Vatic Note: I decided that if we, the goyim, can be called "Cattle", then the least I can do is match it with crows. At least we recognize crows can do things without training, OR DRILLS OR WAR GAMES. LOL Crows also succeed in doing what they do best which is surviving. Not so of many other species, along with some humans as well.
Heck some humans make themselves so dangerous to the rest of humanity that they can become a target based on fear of them. Now how smart is that? Not very smart at all. Crows at least socialize with each other and keep their competitiveness at a civilized level. Thats more than some humans do. So much for downgrading the animal kingdom, when some humans act dumber than the birds do.
The bankers are so "Crow smart" that they have just lost Greece out of the Euro and the EU. Greece, according to their finance minister is dumping the fiat currency system, reclaiming their sovereignty and will be issuing debt free Greek currency. So maybe, the crows could stand in for these globalist NWO slave work force? Well, at least for those jobs that don't require muscle.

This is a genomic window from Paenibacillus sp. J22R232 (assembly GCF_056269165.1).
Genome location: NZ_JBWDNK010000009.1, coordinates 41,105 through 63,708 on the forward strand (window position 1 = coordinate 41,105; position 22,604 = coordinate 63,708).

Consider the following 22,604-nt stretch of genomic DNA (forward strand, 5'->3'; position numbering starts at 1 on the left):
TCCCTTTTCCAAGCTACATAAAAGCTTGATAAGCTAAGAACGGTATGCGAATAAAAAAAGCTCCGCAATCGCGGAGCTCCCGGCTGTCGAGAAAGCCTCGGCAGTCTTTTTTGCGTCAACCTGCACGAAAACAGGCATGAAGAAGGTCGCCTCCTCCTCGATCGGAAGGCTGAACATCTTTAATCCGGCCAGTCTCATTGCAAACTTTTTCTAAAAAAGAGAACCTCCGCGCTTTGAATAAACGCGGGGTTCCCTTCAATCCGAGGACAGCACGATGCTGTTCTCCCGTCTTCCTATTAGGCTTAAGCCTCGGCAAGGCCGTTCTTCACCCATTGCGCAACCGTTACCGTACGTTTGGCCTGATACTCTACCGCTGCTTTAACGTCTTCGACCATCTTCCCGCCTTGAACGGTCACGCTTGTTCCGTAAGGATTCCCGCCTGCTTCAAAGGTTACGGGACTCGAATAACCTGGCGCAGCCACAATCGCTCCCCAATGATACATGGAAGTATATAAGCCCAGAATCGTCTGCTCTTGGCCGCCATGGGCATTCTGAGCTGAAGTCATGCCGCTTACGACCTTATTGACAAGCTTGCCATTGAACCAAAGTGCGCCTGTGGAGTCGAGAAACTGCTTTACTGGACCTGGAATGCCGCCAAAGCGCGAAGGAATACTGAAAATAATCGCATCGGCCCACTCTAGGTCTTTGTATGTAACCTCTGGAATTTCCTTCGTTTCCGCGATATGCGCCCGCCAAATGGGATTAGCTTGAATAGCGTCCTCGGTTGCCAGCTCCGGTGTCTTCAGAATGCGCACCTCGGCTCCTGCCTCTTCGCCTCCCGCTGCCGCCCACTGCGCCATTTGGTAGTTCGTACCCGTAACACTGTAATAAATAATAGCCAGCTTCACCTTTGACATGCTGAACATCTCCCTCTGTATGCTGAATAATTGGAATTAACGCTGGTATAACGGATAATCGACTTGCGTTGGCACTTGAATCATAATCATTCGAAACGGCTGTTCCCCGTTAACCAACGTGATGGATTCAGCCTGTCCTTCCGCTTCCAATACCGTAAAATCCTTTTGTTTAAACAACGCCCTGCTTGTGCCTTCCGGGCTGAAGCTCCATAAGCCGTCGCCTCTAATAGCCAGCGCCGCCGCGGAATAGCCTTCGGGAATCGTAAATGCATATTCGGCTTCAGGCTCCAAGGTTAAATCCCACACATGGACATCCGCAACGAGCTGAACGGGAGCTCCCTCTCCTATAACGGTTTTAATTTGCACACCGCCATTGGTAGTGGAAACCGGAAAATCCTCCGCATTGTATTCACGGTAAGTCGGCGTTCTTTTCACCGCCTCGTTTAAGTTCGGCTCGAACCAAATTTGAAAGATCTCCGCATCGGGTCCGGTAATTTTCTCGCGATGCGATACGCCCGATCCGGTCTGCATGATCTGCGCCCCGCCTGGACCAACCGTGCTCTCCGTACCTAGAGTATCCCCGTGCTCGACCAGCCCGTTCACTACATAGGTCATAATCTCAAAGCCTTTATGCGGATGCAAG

Good luck, Greece, check out our North Dakota state bank, free of fiat currency and see how very well they have done during these bleak times. They beat out every Rothschild international bank in profitability and growth within the state through their lending decisions. Even the WSJ has expressed cudos for the banks' performance during these down times.
Crows exhibit advanced rational thinking on par with humans, apes and monkeys
by Jennifer Lilley, The Unhived Mind, January 3, 2015
Plenty of information exists demonstrating the intelligence of
humans, apes and monkeys. From people’s technological inventions to apes
that have learned sign language, it’s clear that the ability to think
on advanced levels exists across a variety of species. Now, researchers
have a new animal to add to the list of rational thinkers: crows.
That’s right. Crows.
While the large black birds are often thought of as creatures with a
caw on par with nails on a chalkboard, capable of not doing much more